In this article, we are going to discuss Exceptions in Java. And following topics.
- What is the meaning of exception handling?
- Default exception handling in java
- Hierarchy of Java Exception classes
- Different Between Exception and Error
- Types of Java Exceptions
- Checked Vs Unchecked Exceptions
- Fully checked Vs Partially checked
Exception: An exception is an unwanted or unexpected event, that disturbs the normal flow of the program i.e at run time is called an exception.
It is highly recommended to handle exceptions so that the program terminates normally. The main objective of exception handling is graceful (normal) termination of the program.
What is the meaning of exception handling?
Exception handling doesn’t mean we are repairing an exception. We have to define an alternative way to continue the rest of the program normally without any disturbance. This way of defining alternative is nothing but exception handling.
Example: Suppose our programming requirement is to read data from a remote file locating in India. At runtime, if the India file is not available then our program should not be terminated abnormally.
We have to provide a default local file to continue the rest of the program normally when the file is not found at runtime. This way of defining alternative is nothing but exception handling.
statement 5;//exception occurs
read data from London file
use a local file and continue the rest of the program normally
Suppose there are 10 statements in your program and there occurs an exception at statement 5 like FileNotFoundException, then the rest of the code will not be executed and the program terminated abnormally. If we provide a default local file to perform exception handling at statement 5, then the rest of the statement will be executed. That is why we use exception handling in Java.
Default exception handling in java:
- If an exception raised inside any method then that method is responsible to create an Exception object with the following information. Name of the exception.
- After creating that Exception object, the method handovers that object to the JVM.
- JVM checks whether the method contains any exception handling code or not. If the method won’t contain any handling code then JVM terminates that method abnormally and removes the corresponding entry from the stack.
- JVM identifies the caller method and checks whether the caller method contains any handling code or not. If the caller method also does not contain handling code then JVM terminates that caller method also abnormally and removes the corresponding entry from the stack.
- This process will be continued until main() method and if the main() method also doesn’t contain any exception handling code then JVM terminates main() method also and removes the corresponding entry from the stack.
- Then JVM handovers the responsibility of exception handling to the default exception handler.
- Default exception handler just prints exception information to the console in the following format and terminates the program abnormally.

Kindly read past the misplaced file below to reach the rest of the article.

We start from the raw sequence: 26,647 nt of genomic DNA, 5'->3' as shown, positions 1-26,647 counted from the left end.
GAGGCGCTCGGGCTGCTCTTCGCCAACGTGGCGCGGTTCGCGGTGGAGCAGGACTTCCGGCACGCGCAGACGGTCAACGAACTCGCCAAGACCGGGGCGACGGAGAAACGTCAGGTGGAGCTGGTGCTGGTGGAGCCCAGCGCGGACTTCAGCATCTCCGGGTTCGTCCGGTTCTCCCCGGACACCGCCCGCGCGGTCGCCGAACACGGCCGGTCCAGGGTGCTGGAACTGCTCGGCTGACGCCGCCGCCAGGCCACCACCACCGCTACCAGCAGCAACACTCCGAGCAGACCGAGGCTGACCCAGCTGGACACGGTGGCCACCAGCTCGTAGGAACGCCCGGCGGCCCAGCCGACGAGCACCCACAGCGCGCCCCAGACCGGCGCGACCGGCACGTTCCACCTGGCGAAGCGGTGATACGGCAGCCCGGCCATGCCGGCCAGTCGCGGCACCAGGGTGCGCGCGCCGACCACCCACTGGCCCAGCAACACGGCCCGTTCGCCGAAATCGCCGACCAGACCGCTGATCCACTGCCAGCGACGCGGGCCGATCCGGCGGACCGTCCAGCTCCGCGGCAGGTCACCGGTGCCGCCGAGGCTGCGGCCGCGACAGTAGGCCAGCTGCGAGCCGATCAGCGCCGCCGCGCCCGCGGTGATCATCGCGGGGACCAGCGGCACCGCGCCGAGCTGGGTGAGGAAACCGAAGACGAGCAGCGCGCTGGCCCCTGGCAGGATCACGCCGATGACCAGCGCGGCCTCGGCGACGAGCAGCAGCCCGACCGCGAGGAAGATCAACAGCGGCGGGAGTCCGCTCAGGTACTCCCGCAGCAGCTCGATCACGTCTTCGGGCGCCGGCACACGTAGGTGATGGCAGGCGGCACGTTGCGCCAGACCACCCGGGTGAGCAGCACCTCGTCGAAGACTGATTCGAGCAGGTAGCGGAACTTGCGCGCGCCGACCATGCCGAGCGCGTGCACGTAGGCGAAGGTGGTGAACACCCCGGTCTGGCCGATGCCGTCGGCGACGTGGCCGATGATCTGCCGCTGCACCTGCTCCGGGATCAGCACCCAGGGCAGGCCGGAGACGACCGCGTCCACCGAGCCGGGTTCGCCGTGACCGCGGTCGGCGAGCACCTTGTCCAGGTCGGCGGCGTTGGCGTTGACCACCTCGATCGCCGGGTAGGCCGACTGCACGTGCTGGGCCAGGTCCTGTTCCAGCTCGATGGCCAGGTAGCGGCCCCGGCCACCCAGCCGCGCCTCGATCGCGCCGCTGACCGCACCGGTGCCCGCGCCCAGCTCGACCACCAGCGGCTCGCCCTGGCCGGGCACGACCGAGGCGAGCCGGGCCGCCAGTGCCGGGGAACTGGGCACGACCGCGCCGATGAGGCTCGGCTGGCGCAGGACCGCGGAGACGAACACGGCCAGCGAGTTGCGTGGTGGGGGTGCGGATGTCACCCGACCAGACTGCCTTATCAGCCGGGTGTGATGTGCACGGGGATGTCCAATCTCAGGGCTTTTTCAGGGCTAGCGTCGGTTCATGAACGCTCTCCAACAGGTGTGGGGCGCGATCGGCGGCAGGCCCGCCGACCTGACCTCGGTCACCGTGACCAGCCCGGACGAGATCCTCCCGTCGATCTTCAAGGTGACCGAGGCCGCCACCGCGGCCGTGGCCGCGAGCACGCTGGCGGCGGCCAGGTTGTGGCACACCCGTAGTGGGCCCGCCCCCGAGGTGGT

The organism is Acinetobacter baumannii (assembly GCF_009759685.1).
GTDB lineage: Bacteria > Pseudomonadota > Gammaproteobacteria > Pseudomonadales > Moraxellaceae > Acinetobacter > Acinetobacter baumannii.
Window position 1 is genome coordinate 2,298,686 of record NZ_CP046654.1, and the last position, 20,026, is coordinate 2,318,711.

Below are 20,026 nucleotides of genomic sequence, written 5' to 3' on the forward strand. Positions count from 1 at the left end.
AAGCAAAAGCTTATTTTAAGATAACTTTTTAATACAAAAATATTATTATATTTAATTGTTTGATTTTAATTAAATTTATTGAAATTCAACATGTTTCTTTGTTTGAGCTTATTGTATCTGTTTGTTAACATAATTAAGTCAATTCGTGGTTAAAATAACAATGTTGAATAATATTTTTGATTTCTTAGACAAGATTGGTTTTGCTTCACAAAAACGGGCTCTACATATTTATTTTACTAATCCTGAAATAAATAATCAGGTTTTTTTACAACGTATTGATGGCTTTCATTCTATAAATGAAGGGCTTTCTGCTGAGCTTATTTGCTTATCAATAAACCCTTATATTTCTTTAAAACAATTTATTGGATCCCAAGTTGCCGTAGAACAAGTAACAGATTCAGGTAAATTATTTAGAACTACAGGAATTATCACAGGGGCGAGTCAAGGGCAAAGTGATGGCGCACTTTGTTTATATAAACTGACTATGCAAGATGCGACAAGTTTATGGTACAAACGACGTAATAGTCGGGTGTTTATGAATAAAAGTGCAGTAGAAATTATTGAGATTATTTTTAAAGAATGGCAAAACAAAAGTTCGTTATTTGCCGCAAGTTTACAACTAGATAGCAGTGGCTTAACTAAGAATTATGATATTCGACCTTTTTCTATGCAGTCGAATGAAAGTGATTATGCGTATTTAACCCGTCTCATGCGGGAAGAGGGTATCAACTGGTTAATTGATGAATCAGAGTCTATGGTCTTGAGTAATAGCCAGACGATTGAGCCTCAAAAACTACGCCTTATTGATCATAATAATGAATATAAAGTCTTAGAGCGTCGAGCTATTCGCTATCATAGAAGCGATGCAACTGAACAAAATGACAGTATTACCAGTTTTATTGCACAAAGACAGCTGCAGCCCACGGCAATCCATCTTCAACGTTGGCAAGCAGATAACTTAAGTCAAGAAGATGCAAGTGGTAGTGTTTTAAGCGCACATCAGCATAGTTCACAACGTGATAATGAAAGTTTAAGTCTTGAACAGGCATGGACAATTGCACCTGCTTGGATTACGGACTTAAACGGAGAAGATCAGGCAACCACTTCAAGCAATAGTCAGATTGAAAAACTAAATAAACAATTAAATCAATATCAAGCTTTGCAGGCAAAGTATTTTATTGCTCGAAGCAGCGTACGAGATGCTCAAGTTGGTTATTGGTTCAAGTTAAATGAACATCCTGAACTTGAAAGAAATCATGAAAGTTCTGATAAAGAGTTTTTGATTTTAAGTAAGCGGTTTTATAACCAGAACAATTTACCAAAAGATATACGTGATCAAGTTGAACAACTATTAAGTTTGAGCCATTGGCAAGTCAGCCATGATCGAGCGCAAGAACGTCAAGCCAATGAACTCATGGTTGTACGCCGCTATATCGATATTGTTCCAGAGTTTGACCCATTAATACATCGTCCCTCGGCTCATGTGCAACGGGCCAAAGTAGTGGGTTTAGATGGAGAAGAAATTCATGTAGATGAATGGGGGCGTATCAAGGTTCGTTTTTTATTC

Hierarchy of Java Exception classes:
The Throwable class is the root class of Java Exception hierarchy, which is inherited by two subclasses: Exception and Error. Throwable class present in java.lang package.
Different Between Exception and Error:
Most of the case exceptions are caused by our program and these are recoverable by the programmer.
Ex: If FileNotFoundException occurs then we can use local file and we can continue rest of the program execution normally.
Most of the cases errors are not caused by our program these are due to lack of system resources and these are non-recoverable by programmers.
Ex: If OutOfMemoryError occurs being a programmer we can’t do anything the program will be terminated abnormally. System Admin or Server Admin is responsible to raise/increase heap memory.
Types of Java Exceptions:
There are mainly two types of exceptions: checked and unchecked.
- Checked Exception
- Unchecked Exception
So if we are talking about an error then an error is considered as the unchecked exception.
Checked Vs Unchecked Exceptions:
The exceptions which are checked by the compiler whether programmer handling or not, for smooth execution of the program are called checked exceptions. Checked exceptions are checked at compile-time but it is always occurring at runtime.
IOException, SQLException, etc.
The exceptions which are not checked by the compiler whether programmer handing or not, are called unchecked exceptions. Unchecked exceptions are not checked at compile-time, but they are checked at runtime.
ArithmeticException, NullPointerException, ArrayIndexOutOfBoundsException etc.
Fully checked Vs Partially checked :
A checked exception is said to be fully checked if and only if all its child classes are also checked.
A checked exception is said to be partially checked if and only if some of its child classes are unchecked.
- RuntimeException and its child classes, Error, and its child classes are unchecked and all the remaining are considered as checked exceptions.
- Whether exception is checked or unchecked compulsory it should occur at runtime only and there is no chance of occurring any exception at compile time.
- The only possible partially checked exceptions in java are Throwable and Exception.
Read More topics related to the collection.
- Comparable and Comparator in Java
- Java Set Interface
- Java Vector
- Cursors in Java
- Collection Interface
- Collections in java
Read more topics related to java
- Multithreading in Java
- Inter thread communication in Java
- synchronization in Java
- Class loaders in Java
- Inner class in Java
Hope this was helpful for you. If you have any questions please feel free to leave a comment. Thank you for reading.